The next shift you could consider involves how you see your husband in all this. Are you sure you are as unconnected to him as you believe you are? For someone so unconnected, you sound as if you know him pretty well. You know his habits, how he thinks, how he is likely to respond and so on. Perhaps you are unconnected to the fantasy husband, the one you wish your actual husband was. Is your fantasy husband one that reflects your ideal self (the person you think you are or would like to be) while your actual husband might, just might, complement your actual self? And if there is any confusion about who you actually are, just look at your actions. You also said in your previous comment that your husband wants to work things out with you. That doesn’t sound like a husband who is disconnected from his wife to me. You’d know when he was truly disconnected by the sound of the door slamming as he walked out of your life for good. Couldn’t there be more connection there then you think?

Third and finally, you could try an imaginative exercise. You could imagine what your perfect outcome would be. Vividly see it in your mind. Who’s there, in this perfect outcome? Who are you with? Where are you living? How are the kids feelings? More importantly, who are you in this perfect outcome, as in, what are you thinking, feeling and doing? Coming out of this imaginative flight of fancy, who would you have to be (thinking, feeling and acting) to make this vision a reality? What steps would you take, right now?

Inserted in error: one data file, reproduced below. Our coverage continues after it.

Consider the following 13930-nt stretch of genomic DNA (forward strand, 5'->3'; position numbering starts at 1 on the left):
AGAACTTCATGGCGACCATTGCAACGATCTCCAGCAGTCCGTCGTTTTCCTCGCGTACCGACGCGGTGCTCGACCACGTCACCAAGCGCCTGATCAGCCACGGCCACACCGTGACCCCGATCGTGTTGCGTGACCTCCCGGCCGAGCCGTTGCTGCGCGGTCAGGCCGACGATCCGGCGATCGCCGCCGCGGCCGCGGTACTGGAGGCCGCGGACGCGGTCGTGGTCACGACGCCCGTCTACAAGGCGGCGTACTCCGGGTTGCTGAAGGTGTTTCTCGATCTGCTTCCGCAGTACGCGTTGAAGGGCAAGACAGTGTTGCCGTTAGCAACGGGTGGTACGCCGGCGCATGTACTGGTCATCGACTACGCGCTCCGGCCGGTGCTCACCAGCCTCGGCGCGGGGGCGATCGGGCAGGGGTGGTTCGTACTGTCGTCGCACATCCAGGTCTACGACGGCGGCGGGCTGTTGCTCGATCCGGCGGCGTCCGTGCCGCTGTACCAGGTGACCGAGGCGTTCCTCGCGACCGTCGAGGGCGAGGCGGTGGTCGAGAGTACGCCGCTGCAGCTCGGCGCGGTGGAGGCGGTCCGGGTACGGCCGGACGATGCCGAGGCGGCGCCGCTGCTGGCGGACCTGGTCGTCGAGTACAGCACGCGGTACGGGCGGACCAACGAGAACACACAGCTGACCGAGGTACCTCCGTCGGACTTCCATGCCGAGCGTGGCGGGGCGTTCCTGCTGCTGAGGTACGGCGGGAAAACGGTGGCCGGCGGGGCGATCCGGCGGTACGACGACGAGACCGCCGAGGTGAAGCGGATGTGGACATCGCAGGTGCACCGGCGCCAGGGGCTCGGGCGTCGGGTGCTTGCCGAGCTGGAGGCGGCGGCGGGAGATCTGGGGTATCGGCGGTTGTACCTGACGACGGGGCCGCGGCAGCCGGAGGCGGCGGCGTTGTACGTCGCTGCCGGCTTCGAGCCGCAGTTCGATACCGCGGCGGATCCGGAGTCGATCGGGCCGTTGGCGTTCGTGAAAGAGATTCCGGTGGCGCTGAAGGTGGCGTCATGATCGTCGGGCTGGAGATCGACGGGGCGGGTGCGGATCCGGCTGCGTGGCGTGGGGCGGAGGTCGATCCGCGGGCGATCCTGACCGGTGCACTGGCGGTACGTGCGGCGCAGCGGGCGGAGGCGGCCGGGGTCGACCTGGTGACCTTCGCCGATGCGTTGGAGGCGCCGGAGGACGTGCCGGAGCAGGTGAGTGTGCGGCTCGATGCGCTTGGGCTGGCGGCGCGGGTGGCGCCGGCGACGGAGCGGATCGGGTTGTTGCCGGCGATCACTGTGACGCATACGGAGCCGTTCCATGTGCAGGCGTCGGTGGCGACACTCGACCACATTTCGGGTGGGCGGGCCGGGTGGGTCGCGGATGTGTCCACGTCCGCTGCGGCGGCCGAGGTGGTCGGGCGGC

Oksana, I don’t know if your thought processes are on the right track or not. Or rather, I could say they are on the right track because they are what they are. Reality is. But that’s another discussion. Only you know what the right track is or is not. You can look within and without to notice which track your thoughts are really on and whether you wish to stay on it. All I can say is that happiness and freedom aren’t hard. They are just ego free. And to reiterate, I’m not saying you should or should not stay with your husband. None of my comments should be interpreted that way.

I don’t think you are a bad person Oksana. I think you are a loving person. You have a lot of warmth, affection and fun to share! That isn’t a problem, that’s a blessing!